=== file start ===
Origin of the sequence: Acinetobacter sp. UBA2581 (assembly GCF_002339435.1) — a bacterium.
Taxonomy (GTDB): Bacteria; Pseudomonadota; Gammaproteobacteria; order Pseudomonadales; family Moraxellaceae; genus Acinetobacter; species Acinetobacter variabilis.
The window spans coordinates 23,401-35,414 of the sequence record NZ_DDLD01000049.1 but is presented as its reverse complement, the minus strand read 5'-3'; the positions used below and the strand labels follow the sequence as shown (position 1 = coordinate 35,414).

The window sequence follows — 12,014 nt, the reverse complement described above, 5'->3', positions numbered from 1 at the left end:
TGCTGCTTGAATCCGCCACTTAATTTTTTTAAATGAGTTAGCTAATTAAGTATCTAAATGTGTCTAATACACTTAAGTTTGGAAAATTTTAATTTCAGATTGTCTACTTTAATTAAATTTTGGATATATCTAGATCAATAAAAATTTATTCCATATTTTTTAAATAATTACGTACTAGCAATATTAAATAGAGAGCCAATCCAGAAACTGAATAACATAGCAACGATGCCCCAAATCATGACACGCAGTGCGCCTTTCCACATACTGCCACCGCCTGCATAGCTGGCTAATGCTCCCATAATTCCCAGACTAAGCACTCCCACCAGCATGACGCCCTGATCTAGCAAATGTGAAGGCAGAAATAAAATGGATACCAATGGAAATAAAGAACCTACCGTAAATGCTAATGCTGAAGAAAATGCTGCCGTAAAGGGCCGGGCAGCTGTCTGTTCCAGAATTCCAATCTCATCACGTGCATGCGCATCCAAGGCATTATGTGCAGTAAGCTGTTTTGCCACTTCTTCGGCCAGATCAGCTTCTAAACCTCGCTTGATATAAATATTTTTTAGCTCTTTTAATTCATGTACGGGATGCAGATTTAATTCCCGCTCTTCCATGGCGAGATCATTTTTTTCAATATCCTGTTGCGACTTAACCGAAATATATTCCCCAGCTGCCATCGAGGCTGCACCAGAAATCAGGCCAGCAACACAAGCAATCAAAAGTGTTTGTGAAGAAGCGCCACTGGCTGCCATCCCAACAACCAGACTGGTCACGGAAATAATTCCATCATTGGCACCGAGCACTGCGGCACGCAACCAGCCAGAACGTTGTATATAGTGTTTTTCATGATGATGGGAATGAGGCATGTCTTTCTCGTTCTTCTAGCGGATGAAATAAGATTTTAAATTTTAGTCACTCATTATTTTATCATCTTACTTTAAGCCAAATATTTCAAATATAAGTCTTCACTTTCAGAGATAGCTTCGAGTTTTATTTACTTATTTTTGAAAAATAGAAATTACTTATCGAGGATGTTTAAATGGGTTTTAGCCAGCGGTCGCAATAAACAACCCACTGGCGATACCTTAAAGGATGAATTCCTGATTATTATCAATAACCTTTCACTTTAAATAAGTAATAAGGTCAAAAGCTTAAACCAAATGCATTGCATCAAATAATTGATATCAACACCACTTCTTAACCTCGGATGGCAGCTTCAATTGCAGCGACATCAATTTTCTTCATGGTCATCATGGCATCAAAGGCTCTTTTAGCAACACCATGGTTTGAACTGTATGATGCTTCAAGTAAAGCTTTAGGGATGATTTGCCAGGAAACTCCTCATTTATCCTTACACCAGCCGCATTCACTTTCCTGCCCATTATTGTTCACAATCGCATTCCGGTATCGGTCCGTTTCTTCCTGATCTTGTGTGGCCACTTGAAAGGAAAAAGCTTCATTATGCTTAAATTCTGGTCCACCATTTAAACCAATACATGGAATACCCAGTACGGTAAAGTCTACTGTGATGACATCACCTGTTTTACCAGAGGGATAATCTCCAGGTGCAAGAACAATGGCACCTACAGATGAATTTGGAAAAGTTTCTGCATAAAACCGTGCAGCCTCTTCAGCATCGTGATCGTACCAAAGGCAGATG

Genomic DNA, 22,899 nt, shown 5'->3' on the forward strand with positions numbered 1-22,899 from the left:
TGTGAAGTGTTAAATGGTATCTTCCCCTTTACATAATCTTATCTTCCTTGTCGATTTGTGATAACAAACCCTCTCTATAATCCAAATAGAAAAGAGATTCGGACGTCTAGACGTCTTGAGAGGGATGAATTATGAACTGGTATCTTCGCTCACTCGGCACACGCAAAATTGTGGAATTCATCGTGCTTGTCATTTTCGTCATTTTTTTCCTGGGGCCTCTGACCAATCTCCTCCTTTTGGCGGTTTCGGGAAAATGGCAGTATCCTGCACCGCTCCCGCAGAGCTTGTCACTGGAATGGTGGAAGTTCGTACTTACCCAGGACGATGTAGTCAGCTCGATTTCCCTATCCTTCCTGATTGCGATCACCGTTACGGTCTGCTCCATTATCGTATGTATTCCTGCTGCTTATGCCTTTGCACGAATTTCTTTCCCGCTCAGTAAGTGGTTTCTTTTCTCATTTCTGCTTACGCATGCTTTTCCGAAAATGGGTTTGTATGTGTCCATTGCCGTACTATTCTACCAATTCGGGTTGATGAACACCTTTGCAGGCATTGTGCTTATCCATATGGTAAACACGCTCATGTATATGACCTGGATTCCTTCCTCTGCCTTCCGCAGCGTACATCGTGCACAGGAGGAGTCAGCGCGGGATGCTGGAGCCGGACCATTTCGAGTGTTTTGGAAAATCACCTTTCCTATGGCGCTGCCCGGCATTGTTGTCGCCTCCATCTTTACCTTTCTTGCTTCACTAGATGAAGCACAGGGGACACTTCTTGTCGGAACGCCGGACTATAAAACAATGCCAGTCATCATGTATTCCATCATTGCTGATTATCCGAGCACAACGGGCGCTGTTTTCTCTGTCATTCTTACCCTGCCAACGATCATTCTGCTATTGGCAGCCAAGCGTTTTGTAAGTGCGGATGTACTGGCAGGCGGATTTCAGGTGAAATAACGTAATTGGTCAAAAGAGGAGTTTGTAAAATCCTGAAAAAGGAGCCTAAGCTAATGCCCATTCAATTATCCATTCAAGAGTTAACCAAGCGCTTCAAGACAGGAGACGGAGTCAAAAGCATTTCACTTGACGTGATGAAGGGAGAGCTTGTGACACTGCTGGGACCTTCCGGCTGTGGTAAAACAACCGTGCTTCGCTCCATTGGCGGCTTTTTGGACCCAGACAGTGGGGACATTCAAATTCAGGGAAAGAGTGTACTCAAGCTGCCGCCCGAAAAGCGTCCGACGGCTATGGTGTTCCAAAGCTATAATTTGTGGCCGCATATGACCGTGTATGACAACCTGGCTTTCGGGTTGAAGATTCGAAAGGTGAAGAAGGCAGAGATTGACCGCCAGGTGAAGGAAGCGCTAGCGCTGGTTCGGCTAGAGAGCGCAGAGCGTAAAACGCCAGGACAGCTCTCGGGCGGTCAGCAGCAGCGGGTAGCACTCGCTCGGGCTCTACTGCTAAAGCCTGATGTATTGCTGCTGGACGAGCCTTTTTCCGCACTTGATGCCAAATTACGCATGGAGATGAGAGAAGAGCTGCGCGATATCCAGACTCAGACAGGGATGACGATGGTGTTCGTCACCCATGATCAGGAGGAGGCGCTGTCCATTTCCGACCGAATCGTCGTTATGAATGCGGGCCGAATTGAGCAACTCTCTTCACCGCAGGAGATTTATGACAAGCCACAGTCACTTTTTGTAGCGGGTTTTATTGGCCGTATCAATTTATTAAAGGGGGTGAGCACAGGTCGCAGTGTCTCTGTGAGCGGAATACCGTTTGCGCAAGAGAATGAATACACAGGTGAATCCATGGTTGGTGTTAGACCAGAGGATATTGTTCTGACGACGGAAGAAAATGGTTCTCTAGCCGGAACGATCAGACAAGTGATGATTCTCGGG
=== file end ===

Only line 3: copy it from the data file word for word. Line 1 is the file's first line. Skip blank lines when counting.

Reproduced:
The window spans coordinates 23,401-35,414 of the sequence record NZ_DDLD01000049.1 but is presented as its reverse complement, the minus strand read 5'-3'; the positions used below and the strand labels follow the sequence as shown (position 1 = coordinate 35,414).